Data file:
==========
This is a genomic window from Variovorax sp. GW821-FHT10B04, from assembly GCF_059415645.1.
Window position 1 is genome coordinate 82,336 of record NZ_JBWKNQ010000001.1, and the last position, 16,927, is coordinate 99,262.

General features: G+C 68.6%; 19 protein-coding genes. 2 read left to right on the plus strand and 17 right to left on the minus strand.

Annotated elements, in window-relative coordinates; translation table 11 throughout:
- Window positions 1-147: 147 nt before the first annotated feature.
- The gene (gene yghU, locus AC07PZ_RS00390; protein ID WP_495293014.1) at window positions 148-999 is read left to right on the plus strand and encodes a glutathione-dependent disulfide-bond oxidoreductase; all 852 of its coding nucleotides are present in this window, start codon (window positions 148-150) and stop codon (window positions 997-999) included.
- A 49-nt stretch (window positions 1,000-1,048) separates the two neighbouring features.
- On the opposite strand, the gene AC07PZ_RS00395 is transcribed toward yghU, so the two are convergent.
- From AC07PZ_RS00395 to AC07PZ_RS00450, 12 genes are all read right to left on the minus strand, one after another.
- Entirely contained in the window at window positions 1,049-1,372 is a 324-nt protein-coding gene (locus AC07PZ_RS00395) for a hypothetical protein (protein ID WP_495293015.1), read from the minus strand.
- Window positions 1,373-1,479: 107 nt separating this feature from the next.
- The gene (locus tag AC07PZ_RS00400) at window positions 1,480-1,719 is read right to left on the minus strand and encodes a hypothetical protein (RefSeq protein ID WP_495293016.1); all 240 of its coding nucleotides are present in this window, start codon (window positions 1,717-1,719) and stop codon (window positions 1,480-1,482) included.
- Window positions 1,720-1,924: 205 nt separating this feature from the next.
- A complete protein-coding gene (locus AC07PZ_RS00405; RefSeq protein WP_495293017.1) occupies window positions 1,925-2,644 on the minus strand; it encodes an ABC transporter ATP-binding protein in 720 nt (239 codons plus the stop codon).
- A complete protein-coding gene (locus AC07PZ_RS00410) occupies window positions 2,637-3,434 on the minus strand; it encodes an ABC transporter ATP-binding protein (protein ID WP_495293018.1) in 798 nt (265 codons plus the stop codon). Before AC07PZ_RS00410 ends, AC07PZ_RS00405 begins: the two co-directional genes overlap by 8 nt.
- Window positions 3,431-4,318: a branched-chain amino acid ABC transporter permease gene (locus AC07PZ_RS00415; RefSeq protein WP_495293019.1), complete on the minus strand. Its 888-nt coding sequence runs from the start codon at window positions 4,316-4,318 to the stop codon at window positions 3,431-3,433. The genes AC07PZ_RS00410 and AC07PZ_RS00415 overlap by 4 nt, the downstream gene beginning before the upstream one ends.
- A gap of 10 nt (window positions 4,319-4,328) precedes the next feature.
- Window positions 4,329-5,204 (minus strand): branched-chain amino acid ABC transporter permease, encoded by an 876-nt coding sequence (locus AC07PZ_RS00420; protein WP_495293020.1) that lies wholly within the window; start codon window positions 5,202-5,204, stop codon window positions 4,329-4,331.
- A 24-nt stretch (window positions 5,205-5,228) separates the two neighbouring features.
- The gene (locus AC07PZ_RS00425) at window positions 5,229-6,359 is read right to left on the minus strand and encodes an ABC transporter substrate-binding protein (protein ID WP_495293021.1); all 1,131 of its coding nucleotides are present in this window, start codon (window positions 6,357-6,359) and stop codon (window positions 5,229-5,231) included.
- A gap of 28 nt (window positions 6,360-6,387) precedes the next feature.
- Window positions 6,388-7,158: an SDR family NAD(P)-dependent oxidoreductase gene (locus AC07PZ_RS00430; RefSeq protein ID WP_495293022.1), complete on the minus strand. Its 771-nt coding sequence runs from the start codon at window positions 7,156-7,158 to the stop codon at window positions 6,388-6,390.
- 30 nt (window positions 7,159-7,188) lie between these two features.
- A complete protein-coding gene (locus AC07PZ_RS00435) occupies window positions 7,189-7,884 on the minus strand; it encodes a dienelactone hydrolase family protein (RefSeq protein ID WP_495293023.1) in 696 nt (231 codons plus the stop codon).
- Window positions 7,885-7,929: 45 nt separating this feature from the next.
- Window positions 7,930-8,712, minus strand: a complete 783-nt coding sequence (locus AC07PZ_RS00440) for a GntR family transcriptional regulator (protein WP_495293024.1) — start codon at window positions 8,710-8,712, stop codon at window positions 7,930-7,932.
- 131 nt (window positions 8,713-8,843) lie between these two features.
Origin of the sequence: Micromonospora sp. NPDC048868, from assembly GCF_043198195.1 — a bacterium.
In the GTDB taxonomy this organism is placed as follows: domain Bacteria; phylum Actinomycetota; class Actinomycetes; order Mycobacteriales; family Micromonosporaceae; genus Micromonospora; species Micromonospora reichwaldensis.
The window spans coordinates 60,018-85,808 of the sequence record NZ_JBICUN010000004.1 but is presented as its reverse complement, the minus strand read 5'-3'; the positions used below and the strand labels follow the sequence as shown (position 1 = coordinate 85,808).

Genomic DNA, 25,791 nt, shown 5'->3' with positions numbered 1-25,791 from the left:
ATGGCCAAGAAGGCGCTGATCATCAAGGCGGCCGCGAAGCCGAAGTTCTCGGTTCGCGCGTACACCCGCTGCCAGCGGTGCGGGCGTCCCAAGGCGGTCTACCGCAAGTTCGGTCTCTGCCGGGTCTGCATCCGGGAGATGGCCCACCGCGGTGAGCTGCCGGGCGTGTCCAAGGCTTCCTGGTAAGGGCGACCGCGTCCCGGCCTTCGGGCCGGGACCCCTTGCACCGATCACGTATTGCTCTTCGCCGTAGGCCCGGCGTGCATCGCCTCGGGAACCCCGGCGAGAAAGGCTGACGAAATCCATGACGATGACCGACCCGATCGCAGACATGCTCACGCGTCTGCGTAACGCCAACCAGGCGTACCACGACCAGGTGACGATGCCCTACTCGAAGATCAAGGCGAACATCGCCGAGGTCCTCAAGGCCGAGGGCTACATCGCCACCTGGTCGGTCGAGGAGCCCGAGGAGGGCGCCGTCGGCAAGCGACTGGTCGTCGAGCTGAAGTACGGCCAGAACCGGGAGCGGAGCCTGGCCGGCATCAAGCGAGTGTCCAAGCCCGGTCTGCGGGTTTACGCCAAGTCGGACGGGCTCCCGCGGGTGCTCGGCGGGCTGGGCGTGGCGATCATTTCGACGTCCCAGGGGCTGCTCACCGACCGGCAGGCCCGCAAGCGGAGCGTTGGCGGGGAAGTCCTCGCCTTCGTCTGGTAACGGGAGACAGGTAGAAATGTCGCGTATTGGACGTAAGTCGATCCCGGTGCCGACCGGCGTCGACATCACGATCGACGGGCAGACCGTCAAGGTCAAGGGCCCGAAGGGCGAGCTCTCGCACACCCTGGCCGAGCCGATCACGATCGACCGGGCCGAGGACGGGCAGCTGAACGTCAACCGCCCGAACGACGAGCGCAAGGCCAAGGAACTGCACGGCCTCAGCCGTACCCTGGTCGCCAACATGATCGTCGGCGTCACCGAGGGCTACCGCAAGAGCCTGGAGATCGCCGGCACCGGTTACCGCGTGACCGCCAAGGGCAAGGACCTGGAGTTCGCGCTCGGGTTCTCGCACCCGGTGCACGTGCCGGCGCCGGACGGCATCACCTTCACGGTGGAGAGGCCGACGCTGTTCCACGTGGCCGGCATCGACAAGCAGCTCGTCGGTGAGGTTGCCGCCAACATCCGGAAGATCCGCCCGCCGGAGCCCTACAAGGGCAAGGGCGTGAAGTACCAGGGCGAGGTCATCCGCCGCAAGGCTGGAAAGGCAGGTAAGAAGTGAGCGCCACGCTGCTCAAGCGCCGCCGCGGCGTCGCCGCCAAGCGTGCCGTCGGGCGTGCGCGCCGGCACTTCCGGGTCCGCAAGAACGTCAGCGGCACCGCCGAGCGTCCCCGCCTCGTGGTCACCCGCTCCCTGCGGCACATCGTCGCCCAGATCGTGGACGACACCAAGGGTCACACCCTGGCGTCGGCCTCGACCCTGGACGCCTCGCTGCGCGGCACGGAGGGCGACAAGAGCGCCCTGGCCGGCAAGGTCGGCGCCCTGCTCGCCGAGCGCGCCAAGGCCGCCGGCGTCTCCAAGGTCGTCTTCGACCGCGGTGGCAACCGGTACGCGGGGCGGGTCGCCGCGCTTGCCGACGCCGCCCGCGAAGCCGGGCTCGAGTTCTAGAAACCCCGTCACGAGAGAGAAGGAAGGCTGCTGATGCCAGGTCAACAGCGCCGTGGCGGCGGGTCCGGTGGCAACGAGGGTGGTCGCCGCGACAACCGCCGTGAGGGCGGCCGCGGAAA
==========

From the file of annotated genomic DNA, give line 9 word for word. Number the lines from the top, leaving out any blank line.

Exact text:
- From AC07PZ_RS00395 to AC07PZ_RS00450, 12 genes are all read right to left on the minus strand, one after another.